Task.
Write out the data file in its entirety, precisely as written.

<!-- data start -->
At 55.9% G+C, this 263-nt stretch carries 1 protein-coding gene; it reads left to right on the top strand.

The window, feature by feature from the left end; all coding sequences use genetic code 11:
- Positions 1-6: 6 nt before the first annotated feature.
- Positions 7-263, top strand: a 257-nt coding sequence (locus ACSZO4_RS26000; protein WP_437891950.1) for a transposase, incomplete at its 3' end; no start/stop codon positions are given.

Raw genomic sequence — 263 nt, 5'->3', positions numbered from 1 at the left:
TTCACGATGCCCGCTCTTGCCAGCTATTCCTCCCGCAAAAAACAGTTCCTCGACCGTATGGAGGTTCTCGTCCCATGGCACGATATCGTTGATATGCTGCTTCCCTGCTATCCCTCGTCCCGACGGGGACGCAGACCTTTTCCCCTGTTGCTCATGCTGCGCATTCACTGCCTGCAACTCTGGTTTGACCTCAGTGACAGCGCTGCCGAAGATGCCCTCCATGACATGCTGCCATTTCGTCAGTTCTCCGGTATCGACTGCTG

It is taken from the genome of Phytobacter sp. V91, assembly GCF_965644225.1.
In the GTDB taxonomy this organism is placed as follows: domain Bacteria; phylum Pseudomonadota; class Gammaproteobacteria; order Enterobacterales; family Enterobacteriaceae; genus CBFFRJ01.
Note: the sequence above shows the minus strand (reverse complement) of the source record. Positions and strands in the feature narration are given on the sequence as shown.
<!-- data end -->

At 55.9% G+C, this 263-nt stretch carries 1 protein-coding gene; it reads left to right on the top strand.

The window, feature by feature from the left end; all coding sequences use genetic code 11:
- Positions 1-6: 6 nt before the first annotated feature.
- Positions 7-263, top strand: a 257-nt coding sequence (locus ACSZO4_RS26000; protein WP_437891950.1) for a transposase, incomplete at its 3' end; no start/stop codon positions are given.

Raw genomic sequence — 263 nt, 5'->3', positions numbered from 1 at the left:
TTCACGATGCCCGCTCTTGCCAGCTATTCCTCCCGCAAAAAACAGTTCCTCGACCGTATGGAGGTTCTCGTCCCATGGCACGATATCGTTGATATGCTGCTTCCCTGCTATCCCTCGTCCCGACGGGGACGCAGACCTTTTCCCCTGTTGCTCATGCTGCGCATTCACTGCCTGCAACTCTGGTTTGACCTCAGTGACAGCGCTGCCGAAGATGCCCTCCATGACATGCTGCCATTTCGTCAGTTCTCCGGTATCGACTGCTG

It is taken from the genome of Phytobacter sp. V91, assembly GCF_965644225.1.
In the GTDB taxonomy this organism is placed as follows: domain Bacteria; phylum Pseudomonadota; class Gammaproteobacteria; order Enterobacterales; family Enterobacteriaceae; genus CBFFRJ01.
Note: the sequence above shows the minus strand (reverse complement) of the source record. Positions and strands in the feature narration are given on the sequence as shown.